This Iron Man-Inspired Robot With Jet-Powered Feet Is a Master of the Splits

Robotics engineers at Guangdong University of Technology’s School of Automation in China are bringing us one step—albeit a much larger step—closer to realizing Tony Stark’s fictitious Iron Man suit. Their new robot features jet-powered feet that greatly improve the bot’s balance, agility, and capabilities.

Small ducted fan jet engines greatly improve this robot’s balance, but it can’t fly yet.
Small ducted fan jet engines greatly improve this robot’s balance, but it can’t fly yet.
Photo: Guangdong University of Technology

Unlike Iron Man, who can take to the skies like a rocket, this Chinese robot always needs to have at least one foot safely planted on the ground. So what’s the point of having jets strapped to those feet if it can’t fly? In case you haven’t noticed, while bipedal robots are getting better at walking and traversing uneven terrain, they still fall down a lot. Making an artificial leg that moves like a human leg does is relatively easy, but keeping an upright robot balanced while walking on two of those legs is a monumental challenge, particularly when the robot’s balance is pushed to its limits.

As a walking robot makes longer strides, to step over an obstacle, for example, it needs to counter the changes to its center of gravity. Humans have learned to twist and contort their bodies to keep themselves balanced while making larger steps, but few robots are that nimble. That’s where these ducted fans come into play. Each one produces about two kilograms of thrust, which is roughly a third of the robot’s weight. As the robot stretches out one of its legs to traverse a large gap, or simply step over something, the jet on its foot roars to life providing additional support, and re-aligning the bot’s center of gravity to a position it can easily handle without toppling.

In tests, the researchers’ bipedal robot was able to cross distances as wide as nearly one-and-a-half feet, which is roughly 97 percent of the robot’s leg’s length. Without the ducted fans assisting the maneuver, the maximum distance the robot could safely step across, while safely maintaining its balance, was limited to just over three-and-a-half inches.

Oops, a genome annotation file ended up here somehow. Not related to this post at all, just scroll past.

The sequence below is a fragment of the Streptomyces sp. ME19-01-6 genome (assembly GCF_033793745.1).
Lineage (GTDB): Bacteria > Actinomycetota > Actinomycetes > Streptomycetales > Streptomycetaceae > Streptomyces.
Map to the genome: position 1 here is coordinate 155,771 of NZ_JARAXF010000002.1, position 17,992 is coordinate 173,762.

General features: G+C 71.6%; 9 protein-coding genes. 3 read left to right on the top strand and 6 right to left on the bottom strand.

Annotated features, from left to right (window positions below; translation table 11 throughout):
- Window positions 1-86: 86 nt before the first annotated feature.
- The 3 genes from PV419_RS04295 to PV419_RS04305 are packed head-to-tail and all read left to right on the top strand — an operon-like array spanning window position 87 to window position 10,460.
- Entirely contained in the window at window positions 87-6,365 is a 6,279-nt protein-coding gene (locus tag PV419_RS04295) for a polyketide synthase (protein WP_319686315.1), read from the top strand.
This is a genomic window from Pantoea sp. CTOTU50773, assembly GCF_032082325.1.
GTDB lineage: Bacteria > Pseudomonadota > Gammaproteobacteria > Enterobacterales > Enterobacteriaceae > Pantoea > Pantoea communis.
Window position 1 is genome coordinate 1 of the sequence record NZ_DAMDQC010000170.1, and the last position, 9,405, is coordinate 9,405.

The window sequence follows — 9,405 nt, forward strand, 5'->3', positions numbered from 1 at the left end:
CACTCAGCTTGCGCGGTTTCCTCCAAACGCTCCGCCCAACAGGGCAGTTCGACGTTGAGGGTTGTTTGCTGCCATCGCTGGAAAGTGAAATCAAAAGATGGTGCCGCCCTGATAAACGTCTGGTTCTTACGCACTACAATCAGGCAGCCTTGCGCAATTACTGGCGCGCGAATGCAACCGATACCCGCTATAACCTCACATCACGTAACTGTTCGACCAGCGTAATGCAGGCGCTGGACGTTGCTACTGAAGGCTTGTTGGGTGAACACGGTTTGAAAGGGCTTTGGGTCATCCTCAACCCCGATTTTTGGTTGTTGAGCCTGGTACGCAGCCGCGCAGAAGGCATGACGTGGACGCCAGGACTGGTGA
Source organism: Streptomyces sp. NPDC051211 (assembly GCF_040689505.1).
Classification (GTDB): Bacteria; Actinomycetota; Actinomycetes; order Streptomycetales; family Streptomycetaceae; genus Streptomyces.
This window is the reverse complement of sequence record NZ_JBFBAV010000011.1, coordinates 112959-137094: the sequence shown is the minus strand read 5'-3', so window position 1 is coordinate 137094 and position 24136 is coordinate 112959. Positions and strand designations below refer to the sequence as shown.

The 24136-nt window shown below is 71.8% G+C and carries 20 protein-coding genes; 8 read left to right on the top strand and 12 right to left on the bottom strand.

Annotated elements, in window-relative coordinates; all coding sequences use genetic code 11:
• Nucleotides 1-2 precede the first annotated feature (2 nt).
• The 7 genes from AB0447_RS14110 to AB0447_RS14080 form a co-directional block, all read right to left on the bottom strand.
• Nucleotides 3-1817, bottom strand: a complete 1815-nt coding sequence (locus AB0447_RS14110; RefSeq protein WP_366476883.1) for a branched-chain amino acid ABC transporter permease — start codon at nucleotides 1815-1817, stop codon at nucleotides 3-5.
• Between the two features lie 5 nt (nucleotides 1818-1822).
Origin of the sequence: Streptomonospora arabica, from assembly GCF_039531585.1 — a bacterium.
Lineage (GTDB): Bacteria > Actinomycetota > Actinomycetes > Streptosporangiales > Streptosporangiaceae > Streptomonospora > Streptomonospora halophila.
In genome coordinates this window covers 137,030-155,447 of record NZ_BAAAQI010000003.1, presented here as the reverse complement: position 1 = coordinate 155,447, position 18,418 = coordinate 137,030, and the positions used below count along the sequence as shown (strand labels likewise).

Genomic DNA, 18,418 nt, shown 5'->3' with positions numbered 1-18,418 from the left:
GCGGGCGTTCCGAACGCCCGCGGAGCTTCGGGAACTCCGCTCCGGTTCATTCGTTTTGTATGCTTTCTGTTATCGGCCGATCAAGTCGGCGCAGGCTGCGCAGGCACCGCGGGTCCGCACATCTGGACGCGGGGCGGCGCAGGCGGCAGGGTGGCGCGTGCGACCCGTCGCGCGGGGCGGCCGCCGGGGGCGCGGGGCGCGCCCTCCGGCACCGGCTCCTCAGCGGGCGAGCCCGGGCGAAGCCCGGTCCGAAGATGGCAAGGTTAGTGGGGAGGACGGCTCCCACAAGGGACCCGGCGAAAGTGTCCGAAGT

That’s a massive difference, but a wider gait isn’t the only benefit to having jet engines strapped to the robot’s feet. The extra thrust could improve its ability to jump, including cushioning landings and reducing impacts. It could also be used to improve the robot’s maneuverability, allowing it to pivot on one foot by simply aiming the other one and changing the direction of the fan’s thrust. Your Iron Man dreams are still years away, but these are some important first and elongated steps.

[YouTube via IEEE Spectrum]



Going to need huge amounts of batteries to go any distance while being functional. All the extra mass of a torso and arms, imagining sensors & comms/link equipment adds huge weight.

And way changes the centre of mass & gravity. going to need larger and more powerful EDFs mounted to every appendage.. And those will need to run at max many many times.

You can mount all those batteries low in the legs, but you just increased the load to move the legs with that ballast advantage. walking efficiency vs balance ability.

Like everything, this boils down to energy storage... Or solid state lithium batteries vs liquid.

...And this china lab isnt the first to do this.

I’ve seen it before, and a white paper on it by another referring to the first. Drawing the same conclusions (maybe biased me) that this is at best a gimmick. And nothing is really practically learned by more labs building a test rug, because everything corresponded to computer models.

China only did this to be cool/propaganda .. Or because of intellectual theft concerns were shut out of others’ data.